2. Licensure of the facility – Some insurance companies will question whether the care facility qualifies as a properly licensed and qualified care provider, and claimants must provide evidence of the facility’s or caretaker’s qualifications. Not all states license all facilities that should qualify for LTC insurance coverage.
  3. Some older long-term care policies have provisions that require a policyholder to have a prior hospitalization, stay in a care facility, or other treatment before receiving long-term care coverage. These provisions are unlawfully now.
  4. Denying benefits for personal care – Some long-term care insurance companies attempt to deny coverage for personal care, such as a caregiver running errands, cleaning the house, or preparing meals for the policyholder.
  5. Claims of cognitive impairment – Some policyholders with cognitive impairment forget to pay premiums if they have not set up automatic withdrawals. Within a given time frame, we can help demonstrate through physician statements and testing that the lapse in payment was due to cognitive impairment; therefore, the insurer should reinstate the policy so that the policyholder can receive the assistance for which they have paid so dearly.
  6. Insufficient skills – For many long-term care policies to apply, a policyholder must be unable to perform activities of daily living such as cooking, using the restroom, dressing, toileting, changing, transferring, bathing, or even walking. Even though independent living is no longer a safe situation, some insurance companies will deny benefits if a policyholder has limited abilities to perform daily tasks.
  7. Various medical perspectives – Some insurance companies have their own physicians examine a policyholder’s treatment records and determine their capabilities without physically examining them. Frequently, these physicians lack the training or and/or specialization required to provide a qualified diagnosis. The insurance company may deny the claim if the insurer’s paid medical consultant determines that the policyholder does not require care.
  8. Condition improvement – If certain individuals receive consistent care, their condition and abilities may improve. This does not necessarily imply that they should be able to live independently, but a long-term insurer could argue that their improved condition disqualifies them from receiving continued benefits.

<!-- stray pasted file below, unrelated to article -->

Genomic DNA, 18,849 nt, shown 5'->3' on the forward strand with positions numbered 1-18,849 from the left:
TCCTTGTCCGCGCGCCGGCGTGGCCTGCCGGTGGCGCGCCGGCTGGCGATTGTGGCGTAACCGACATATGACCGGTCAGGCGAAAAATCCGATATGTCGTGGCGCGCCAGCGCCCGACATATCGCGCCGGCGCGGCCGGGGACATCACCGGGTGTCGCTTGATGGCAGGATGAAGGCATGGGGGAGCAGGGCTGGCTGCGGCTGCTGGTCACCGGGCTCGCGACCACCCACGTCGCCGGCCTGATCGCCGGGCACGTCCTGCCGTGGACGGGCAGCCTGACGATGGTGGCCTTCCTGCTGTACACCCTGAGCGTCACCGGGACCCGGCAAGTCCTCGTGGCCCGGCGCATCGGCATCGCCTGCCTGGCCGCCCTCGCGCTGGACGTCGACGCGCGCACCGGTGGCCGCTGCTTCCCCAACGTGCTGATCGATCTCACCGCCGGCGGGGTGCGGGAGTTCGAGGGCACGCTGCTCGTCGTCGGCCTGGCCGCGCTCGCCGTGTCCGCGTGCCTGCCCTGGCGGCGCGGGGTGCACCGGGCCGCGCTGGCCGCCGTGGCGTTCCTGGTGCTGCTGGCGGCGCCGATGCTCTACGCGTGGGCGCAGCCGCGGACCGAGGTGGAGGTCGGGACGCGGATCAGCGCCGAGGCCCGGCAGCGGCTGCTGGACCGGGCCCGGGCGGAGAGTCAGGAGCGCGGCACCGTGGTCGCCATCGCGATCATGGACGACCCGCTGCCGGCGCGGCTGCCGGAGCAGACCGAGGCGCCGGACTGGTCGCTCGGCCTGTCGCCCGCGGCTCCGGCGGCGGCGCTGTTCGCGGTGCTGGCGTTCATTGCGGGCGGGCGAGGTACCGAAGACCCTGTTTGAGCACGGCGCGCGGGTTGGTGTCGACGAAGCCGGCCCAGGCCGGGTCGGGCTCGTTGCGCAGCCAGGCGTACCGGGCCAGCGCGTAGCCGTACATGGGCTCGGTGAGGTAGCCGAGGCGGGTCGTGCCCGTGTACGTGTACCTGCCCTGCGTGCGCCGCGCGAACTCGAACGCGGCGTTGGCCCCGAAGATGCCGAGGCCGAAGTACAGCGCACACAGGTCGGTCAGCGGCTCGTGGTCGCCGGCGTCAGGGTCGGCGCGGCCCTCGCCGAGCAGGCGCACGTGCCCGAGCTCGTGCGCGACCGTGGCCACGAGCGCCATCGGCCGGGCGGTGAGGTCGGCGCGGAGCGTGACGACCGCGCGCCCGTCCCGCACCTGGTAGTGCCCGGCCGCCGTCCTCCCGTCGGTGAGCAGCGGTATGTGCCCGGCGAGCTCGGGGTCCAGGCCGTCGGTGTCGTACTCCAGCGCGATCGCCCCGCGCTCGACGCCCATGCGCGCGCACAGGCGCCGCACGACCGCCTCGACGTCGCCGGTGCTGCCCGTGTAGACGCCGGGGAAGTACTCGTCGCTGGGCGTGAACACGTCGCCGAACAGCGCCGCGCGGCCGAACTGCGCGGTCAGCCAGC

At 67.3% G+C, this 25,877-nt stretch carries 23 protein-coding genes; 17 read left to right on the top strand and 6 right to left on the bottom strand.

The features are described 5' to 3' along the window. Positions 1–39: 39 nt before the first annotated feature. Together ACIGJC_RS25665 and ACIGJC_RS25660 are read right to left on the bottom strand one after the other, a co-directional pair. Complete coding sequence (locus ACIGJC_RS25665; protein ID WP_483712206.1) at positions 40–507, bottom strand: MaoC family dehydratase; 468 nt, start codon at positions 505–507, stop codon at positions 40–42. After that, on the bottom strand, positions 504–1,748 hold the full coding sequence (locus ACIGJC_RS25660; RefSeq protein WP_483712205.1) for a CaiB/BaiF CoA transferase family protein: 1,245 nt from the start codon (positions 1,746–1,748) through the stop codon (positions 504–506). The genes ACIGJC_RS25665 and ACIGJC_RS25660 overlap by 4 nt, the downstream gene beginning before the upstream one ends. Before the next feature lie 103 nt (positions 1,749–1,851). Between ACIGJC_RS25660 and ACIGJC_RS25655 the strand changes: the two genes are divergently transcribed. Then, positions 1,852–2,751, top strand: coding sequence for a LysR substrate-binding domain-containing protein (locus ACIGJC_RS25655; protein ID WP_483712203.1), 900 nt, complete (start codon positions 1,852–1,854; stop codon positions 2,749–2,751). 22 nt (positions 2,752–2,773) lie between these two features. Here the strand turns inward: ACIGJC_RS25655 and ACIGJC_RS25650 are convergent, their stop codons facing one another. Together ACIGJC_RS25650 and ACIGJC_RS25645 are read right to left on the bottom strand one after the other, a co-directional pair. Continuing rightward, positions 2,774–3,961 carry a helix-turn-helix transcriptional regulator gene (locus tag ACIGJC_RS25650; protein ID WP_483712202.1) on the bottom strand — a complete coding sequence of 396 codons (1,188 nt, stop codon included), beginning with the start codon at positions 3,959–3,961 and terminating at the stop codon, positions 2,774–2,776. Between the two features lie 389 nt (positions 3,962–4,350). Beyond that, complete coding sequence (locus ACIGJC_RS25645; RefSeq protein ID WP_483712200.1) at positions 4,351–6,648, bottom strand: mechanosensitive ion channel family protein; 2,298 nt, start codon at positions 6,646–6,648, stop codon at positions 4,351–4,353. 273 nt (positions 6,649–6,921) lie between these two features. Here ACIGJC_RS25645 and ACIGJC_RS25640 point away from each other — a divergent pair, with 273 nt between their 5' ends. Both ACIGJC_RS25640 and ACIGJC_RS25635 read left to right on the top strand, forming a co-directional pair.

9. Excluded medical conditions – A long-term care policy’s fine print may contain exclusions for certain conditions, such as self-inflicted injuries, illnesses related to substance abuse, and preexisting conditions. An attorney can examine your policy language to determine whether an exclusion should or should not apply.
Many denials of long-term care coverage are erroneous or made in bad faith, which can be distressing. An experienced long-term care insurance attorney can evaluate the reasons for the denial and identify potential grounds for an appeal to ensure that you receive the full coverage you paid for with your premiums.

Comprehending The Small Print Of Your Policy

  • Even more policies require that the caregiver be a licensed professional caregiver who is not a member of the insured’s family.
  • Some policies allow you to remain in your own home while receiving long-term care benefits, while others require the recipient to reside in a facility.
  • Many policies will not provide benefits unless you cannot perform two out of six activities of daily living without assistance or are cognitively disabled.
Jonathan M. Feigenbaum, Esquire assists families nationwide with long-term-care insurance applications and appeals and litigation. We are respected disability insurance advocates with extensive experience handling claims for long-term-care insurance, disability payments, health benefits, and life insurance. We can help,  schedule a free, no-risk consultation by calling or completing a simple, online form.